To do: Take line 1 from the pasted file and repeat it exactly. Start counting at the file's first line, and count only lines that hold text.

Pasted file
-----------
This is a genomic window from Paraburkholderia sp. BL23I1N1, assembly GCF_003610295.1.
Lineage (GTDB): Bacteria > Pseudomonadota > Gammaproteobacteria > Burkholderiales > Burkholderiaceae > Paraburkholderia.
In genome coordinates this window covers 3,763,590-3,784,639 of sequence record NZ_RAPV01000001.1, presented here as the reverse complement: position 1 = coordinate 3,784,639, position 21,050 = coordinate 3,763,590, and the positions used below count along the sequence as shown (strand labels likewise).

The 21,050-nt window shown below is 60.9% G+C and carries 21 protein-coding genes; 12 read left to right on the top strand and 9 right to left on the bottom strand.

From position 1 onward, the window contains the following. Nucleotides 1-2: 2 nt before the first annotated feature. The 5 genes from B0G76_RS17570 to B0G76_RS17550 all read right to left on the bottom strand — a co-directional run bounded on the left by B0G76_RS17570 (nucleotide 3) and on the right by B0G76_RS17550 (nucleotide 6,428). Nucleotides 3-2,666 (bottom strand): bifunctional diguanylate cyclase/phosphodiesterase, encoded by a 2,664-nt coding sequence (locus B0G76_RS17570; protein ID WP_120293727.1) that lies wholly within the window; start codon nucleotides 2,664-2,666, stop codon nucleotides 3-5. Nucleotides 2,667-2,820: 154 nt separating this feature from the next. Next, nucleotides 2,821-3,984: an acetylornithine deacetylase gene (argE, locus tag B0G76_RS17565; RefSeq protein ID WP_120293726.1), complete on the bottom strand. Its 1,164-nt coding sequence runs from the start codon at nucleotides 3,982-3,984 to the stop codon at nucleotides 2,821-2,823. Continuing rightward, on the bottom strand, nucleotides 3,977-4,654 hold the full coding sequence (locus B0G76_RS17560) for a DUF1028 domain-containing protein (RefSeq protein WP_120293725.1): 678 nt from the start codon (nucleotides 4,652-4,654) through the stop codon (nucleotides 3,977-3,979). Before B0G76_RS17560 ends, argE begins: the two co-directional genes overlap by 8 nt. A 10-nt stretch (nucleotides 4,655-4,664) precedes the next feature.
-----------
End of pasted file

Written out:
This is a genomic window from Paraburkholderia sp. BL23I1N1, assembly GCF_003610295.1.